Note: Totals may not add due to rounding.
1 Comparative figures and figures for April to August 2020 have been reclassified to conform to the presentation used in the Annual Financial Report of the Government of Canada 2019–2020. Information regarding this reclassification can be found in Note 8 at the end of this document.
Chart 3
Revenues and expenses (April to October 2020)
Chart 3: Revenues and expenses (April to October   2020)

Note: Totals may not add due to rounding.

Financial requirement of $257.7 billion for April to October 2020

The budgetary balance is presented on an accrual basis of accounting, recording government revenues and expenses when they are earned or incurred, regardless of when the cash is received or paid. In contrast, the financial source/requirement measures the difference between cash coming in to the government and cash going out. This measure is affected not only by changes in the budgetary balance but also by the cash source/requirement resulting from the government's investing activities through its acquisition of capital assets and its loans, financial investments and advances, as well as from other activities, including payment of accounts payable and collection of accounts receivable, foreign exchange activities, and the amortization of its tangible capital assets. The difference between the budgetary balance and financial source/requirement is recorded in non-budgetary transactions.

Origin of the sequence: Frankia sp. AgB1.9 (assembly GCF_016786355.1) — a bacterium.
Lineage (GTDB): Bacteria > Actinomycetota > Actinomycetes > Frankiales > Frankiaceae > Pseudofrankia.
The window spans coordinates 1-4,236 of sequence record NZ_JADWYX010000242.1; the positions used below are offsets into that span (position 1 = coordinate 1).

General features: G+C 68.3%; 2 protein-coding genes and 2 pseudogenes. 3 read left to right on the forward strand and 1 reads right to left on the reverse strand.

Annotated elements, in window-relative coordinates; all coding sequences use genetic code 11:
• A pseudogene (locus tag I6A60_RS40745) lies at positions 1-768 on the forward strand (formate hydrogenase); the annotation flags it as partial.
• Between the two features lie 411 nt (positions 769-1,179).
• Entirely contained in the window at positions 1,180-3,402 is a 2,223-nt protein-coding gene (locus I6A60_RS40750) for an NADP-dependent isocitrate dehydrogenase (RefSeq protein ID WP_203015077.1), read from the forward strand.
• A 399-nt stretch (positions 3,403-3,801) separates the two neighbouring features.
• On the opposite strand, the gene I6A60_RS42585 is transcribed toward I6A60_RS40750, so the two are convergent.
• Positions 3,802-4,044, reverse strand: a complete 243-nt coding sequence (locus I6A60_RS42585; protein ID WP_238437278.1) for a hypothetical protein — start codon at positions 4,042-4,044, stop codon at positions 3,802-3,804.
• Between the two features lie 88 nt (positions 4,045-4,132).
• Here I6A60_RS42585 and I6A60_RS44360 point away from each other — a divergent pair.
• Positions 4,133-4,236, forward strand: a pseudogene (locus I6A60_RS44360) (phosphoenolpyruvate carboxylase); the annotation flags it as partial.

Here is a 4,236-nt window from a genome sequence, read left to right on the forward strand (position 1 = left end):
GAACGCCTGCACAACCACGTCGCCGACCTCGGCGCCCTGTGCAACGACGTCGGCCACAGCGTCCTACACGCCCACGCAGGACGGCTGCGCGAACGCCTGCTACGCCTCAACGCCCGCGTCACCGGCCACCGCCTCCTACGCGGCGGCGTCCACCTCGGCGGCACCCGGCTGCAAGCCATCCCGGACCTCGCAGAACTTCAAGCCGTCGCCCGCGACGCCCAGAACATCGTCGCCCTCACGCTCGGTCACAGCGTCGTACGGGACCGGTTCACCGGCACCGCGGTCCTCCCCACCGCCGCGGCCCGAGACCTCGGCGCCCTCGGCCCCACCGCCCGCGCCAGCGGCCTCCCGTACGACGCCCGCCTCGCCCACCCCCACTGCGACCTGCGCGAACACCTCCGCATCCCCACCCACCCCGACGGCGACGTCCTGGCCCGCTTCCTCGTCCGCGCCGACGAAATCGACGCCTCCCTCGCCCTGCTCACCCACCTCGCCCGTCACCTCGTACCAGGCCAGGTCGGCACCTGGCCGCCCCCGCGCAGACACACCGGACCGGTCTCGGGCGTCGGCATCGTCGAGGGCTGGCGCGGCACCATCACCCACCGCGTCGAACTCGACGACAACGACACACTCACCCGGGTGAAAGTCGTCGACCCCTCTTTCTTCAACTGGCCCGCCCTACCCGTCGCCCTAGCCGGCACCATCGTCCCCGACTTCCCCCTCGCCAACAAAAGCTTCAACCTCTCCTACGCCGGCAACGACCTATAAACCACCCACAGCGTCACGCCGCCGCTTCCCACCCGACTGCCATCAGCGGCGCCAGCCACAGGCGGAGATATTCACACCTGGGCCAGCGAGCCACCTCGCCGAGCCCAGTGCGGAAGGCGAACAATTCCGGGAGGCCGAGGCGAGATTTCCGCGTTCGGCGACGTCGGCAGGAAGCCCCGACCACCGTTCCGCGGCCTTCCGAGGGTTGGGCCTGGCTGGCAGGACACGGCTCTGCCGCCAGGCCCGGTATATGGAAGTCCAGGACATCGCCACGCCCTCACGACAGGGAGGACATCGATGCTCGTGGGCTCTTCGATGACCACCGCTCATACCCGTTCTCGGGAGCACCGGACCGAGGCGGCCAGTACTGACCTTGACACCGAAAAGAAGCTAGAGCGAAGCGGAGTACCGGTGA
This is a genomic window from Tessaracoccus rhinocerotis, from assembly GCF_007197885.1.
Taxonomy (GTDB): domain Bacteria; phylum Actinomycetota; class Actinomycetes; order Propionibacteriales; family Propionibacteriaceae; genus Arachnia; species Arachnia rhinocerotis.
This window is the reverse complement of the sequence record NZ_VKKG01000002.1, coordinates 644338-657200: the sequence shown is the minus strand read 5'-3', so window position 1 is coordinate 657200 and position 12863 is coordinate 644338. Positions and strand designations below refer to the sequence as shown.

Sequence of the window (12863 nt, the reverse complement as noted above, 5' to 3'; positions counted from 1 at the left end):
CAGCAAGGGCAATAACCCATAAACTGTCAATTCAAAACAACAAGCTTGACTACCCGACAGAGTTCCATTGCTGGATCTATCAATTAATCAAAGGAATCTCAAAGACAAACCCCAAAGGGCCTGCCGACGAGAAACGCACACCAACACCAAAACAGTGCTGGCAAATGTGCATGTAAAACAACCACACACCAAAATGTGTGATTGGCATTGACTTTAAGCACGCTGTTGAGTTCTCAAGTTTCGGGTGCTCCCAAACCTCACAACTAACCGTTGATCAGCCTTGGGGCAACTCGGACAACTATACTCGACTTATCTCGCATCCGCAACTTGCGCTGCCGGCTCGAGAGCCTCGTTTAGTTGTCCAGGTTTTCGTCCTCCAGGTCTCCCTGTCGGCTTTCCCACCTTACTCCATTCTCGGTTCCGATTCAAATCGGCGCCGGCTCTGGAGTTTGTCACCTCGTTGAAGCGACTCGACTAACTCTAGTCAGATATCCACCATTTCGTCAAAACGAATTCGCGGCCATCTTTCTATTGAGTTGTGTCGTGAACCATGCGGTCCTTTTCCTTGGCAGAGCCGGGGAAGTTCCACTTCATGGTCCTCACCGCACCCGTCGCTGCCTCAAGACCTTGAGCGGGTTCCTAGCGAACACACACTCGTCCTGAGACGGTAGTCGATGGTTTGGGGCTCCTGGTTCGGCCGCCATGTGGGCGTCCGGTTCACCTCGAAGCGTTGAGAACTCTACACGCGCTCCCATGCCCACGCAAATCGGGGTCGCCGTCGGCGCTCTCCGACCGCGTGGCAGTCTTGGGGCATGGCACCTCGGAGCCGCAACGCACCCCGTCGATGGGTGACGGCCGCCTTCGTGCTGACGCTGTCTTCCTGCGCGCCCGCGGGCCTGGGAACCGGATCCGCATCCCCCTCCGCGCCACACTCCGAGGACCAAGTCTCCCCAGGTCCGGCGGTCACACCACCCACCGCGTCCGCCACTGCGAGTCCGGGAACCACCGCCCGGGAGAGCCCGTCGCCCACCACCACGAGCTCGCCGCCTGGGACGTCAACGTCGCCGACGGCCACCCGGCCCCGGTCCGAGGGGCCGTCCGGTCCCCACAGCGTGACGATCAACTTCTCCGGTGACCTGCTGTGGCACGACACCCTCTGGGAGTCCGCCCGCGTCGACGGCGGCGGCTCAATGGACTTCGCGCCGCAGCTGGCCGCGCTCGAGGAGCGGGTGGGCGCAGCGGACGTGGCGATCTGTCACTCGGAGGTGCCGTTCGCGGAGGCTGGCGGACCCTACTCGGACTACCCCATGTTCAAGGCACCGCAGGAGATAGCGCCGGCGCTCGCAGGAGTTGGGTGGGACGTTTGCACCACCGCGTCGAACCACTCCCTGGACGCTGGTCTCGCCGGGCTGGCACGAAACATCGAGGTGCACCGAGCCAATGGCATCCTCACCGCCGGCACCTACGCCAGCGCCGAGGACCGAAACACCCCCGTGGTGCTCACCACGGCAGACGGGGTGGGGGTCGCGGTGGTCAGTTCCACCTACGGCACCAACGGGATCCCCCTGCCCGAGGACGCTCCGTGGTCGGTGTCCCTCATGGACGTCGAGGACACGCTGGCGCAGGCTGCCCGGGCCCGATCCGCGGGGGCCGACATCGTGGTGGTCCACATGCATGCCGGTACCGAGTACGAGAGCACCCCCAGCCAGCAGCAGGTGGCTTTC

With a budgetary deficit of $216.6 billion and a requirement of $41.1 billion from non-budgetary transactions, there was a financial requirement of $257.7 billion for the April to October 2020 period, compared to a financial requirement of $14.7 billion for the same period of the previous year. 

The increased financial requirement for non-budgetary transactions for the April to October 2020 period was mainly driven by changes in accounts payable, accrued liabilities and accounts receivable; and loans, investments and advances. Changes to accounts payable, accrued liabilities and accounts receivable reflect a number of factors, including year-over-year changes in the balances of taxes receivable and amounts payable related to tax, while changes to loans, investments and advances largely reflect loans advanced under the CEBA program during this period. 

Table 5
The budgetary balance and financial source/requirement
$ millions
  OctoberApril to October
  2019 2020 2019–20 2020–21
Budgetary balance (deficit/surplus) -3,254 -18,506 -9,054 -216,616
Non-budgetary transactions        
Accounts payable, accrued liabilities and accounts receivable
2,704 16,168 -3,017 -23,975
Pensions, other future benefits, and other liabilities
844 1,155 6,240 9,181
Foreign exchange accounts
119 -1,395 305 -1,070
Loans, investments and advances
-1,387 -2,235 -8,741 -23,267
Non-financial assets
-277 -342 -468 -1,931
Total non-budgetary transactions